Yes sticky-notes, obvs, but what about the other 21?
Everyone has a tool they rely on to make their lives easier. I have a studded ogre’s club that I like to take into meetings to generate an air of intimidation and wild unpredictability. You probably have a favourite stapler or gimmicky bottle opener.
But how about the UX professional or the web designer suddenly rebranded as a UXer – what tools do they need to make their jobs easier? A studded ogre’s club and gimmicky bottle opener will only take them so far!
I took to my second favourite tool – our Slack community of UX professionals and enthusiasts – and asked them what UX tools they couldn’t live without.
All of them were fairly pragmatic and replied that they could easily continue to exist comfortably without any given wireframing or prototyping tool, and that perhaps I should rephrase my question to the less sensational “what UX tools make your job easier?” Ah UXers. Never change!
So here you go… a handful of UX tools as recommended by the experts. (And remember, you know where to go if you need a user research tool, yeah?)
As recommended by Lukas Ondrej: “My favourite tool at the moment is Sketch. I love how flexible it is from the point when I start transferring my rough sketch to more tangible designs all the way to final high-fidelity screen mockups.”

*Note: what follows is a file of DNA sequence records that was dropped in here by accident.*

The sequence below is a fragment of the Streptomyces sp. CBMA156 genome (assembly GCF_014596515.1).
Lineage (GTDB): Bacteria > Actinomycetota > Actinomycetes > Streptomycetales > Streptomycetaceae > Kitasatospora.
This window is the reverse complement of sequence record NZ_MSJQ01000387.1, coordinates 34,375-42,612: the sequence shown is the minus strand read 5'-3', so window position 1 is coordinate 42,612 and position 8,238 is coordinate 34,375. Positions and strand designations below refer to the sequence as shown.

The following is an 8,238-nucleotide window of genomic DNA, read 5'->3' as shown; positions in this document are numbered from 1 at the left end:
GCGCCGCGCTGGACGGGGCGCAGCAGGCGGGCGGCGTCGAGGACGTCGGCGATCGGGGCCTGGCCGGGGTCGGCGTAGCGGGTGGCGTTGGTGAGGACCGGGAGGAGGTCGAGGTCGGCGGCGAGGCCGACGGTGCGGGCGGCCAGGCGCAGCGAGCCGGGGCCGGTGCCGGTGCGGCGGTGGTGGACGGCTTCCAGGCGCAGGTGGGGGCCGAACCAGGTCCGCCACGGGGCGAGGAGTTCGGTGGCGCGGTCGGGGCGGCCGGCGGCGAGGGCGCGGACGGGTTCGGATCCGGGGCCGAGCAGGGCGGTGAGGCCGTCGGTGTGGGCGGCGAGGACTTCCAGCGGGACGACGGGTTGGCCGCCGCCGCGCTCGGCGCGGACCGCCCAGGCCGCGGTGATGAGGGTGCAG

Sketch is $99 for a one-year licence with all the updates available during that time. Once the year is up, you can keep using the last version of Sketch you downloaded, forever.
Peter Hornsby: “My favourite UX tool is Axure, which is has been my go-to solution for rapid prototyping for years. As a way to quickly create attractive prototypes from low to high fidelity, across a range of devices (with the responsive design features), with sophisticated interactivity, it meets Alan Kay’s maxim of ‘Simple things should be simple, hard things should be possible’.
Sanil Patel: “Axure hands down. I’m able to create fully functioning prototypes with error messages, validation & animation. This creates a more rounded experience when users come across edge cases and I am able to understand unexpected behaviours.”